Colorado cake artist Jack Phillips shares his own beliefs to the art community. 

Phillips is known for being assigned to make a rainbow-themed cake for the LGBTQ organization. However, Phillips believes that he can express his own opinion and deny to make the cake for them due to his beliefs. He believe artists can freely express whatever they want no matter what others in the community or in the halls of government feel or if they disagree with the expression. 

According to the report, the local attorney purposely called Jack Phillips cake shop to request a custom pink and blue cake that would celebrate a gender transition. The same attorney contacted him again a few months later to request a cake depicting Satan smoking marijuana. 

Jack Philips states the messages aren't expressible and continues to encourage many artists that nobody should be forced to create or express a message he or she disagrees with.

Philips wishes to see Artistic Freedom as a creative professional as he sends out a message to all believers and artists that their own thoughts are valued the most.

"More than 25 years as a cake artist, I've kept a simple policy: I serve everyone, but I cannot create cakes that express every message or celebrate every event."

"As is true for many creative professionals, there are some messages I cannot express through my custom art no matter who asks for them because doing so would violate my core beliefs."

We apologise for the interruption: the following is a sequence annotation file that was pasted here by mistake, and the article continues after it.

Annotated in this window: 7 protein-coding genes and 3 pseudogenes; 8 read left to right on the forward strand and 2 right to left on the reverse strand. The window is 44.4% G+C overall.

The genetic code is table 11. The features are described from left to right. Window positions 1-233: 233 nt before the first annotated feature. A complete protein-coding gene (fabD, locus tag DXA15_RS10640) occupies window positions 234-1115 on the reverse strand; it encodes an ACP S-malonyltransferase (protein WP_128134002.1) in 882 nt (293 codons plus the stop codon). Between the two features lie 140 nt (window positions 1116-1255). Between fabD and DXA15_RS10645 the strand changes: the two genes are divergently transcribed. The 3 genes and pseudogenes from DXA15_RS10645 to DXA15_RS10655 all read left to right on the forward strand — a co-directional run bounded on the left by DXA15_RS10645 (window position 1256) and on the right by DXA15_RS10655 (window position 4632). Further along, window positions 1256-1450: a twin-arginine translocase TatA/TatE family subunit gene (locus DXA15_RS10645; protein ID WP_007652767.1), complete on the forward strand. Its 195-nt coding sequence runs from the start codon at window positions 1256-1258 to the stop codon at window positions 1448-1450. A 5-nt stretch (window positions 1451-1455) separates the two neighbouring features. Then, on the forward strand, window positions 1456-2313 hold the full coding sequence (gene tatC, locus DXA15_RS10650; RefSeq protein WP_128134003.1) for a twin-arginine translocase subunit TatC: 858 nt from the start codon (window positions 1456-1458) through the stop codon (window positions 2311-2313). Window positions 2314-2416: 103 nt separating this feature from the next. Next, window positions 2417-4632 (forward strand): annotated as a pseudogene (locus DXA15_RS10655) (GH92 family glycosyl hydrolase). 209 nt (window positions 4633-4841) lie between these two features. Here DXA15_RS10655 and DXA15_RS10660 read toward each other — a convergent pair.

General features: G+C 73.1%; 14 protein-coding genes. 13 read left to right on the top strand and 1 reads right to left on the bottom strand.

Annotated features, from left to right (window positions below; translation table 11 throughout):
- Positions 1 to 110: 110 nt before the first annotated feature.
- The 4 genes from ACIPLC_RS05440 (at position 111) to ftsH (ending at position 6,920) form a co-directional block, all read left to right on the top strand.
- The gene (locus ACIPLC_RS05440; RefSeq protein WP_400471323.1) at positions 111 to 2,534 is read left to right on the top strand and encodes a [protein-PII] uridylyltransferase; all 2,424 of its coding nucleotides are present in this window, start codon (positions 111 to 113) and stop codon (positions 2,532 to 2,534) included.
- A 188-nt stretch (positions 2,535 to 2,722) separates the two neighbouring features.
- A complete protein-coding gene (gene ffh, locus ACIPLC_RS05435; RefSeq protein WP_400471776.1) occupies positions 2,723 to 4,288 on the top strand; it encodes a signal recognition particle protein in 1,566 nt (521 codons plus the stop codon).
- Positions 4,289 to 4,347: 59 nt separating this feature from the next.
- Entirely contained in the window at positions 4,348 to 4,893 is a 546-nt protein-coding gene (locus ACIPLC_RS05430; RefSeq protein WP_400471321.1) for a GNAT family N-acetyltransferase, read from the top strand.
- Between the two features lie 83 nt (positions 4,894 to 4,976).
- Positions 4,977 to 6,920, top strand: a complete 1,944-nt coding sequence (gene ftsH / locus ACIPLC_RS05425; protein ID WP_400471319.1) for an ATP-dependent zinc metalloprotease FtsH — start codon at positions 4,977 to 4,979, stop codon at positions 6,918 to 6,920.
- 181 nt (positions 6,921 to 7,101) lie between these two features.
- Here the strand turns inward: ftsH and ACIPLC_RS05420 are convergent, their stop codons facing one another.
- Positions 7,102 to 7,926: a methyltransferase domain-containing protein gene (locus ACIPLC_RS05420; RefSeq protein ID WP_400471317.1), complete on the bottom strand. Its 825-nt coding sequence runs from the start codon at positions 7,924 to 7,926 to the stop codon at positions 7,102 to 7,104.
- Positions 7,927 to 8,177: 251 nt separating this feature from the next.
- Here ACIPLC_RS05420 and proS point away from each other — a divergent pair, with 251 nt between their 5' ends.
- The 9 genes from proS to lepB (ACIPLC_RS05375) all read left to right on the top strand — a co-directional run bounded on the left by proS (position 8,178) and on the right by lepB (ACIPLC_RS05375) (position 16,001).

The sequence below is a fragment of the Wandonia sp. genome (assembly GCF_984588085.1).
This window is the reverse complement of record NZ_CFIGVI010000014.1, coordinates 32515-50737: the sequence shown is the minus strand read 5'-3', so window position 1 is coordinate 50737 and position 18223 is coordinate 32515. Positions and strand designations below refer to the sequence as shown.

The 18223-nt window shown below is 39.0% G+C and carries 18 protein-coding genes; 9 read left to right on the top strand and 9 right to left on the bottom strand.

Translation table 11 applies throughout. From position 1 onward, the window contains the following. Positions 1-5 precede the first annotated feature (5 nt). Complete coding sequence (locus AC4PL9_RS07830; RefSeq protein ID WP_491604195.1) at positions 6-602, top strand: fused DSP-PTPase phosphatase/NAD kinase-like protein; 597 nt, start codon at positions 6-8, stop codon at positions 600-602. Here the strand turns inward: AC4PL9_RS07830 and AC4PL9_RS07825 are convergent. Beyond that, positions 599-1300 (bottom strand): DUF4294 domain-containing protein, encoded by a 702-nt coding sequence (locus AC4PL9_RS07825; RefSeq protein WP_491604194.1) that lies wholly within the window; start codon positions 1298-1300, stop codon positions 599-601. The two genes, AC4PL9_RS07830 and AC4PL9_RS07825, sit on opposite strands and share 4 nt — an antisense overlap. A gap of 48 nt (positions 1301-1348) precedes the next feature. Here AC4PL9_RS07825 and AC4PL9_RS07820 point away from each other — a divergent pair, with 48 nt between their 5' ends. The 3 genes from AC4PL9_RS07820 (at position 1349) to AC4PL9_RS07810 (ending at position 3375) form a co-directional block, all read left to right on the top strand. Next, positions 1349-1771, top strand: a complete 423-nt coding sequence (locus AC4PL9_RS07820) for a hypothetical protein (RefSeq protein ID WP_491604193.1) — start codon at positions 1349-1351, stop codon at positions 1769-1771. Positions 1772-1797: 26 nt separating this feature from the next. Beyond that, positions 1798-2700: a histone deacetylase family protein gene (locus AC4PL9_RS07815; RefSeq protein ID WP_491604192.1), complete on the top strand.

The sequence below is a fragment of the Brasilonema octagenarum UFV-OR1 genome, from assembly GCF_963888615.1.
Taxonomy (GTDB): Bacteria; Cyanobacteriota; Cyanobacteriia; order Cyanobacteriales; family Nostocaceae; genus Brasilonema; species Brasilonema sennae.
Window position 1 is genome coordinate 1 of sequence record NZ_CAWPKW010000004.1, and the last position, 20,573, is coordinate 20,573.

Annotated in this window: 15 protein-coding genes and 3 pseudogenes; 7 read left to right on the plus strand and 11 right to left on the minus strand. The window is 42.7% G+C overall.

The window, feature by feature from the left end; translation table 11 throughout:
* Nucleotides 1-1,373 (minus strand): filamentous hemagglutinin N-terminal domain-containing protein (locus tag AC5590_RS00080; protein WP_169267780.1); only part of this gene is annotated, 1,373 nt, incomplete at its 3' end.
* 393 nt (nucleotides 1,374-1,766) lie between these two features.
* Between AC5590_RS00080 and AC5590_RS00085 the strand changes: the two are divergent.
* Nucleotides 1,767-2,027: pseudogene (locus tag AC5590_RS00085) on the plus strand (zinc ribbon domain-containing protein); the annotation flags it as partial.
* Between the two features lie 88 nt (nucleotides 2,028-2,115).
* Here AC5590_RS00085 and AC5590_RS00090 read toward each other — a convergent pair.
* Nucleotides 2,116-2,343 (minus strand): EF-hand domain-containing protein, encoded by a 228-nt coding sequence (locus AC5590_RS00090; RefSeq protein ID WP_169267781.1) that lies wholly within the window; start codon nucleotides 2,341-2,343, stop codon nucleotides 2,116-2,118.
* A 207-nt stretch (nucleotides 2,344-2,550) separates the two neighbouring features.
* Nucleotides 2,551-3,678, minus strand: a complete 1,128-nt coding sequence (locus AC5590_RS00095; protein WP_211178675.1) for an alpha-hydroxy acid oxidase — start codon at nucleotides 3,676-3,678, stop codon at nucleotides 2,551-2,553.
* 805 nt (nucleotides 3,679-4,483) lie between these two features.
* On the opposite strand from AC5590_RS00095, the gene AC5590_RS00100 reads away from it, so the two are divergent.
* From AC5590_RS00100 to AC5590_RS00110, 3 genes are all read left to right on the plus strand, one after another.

"While the views behind such decisions may vary depending on the artist, the principle protecting them is the same: Every person has the right to peacefully live and work consistent with his or her deepest beliefs."

According to Jack Phillips, a fellow cake artist, April Anderson agrees with his motion. April received an online order for a cake that expressed a message she doesn't agree with. The cake was  ordered by a lesbian who was celebrating same-sex marriage. 

Jack Phillips stated

"April has the freedom to choose the messages she will express through her custom cakes, and no government official should be able to force her to go against her conscience." 

Phillips went onto say "I've faced the situation that April faced, and I came to the same conclusion: I couldn't create a cake that expressed a message that went against my beliefs. So I politely declined the request, while explaining that I would be happy to sell or create other items for the customer."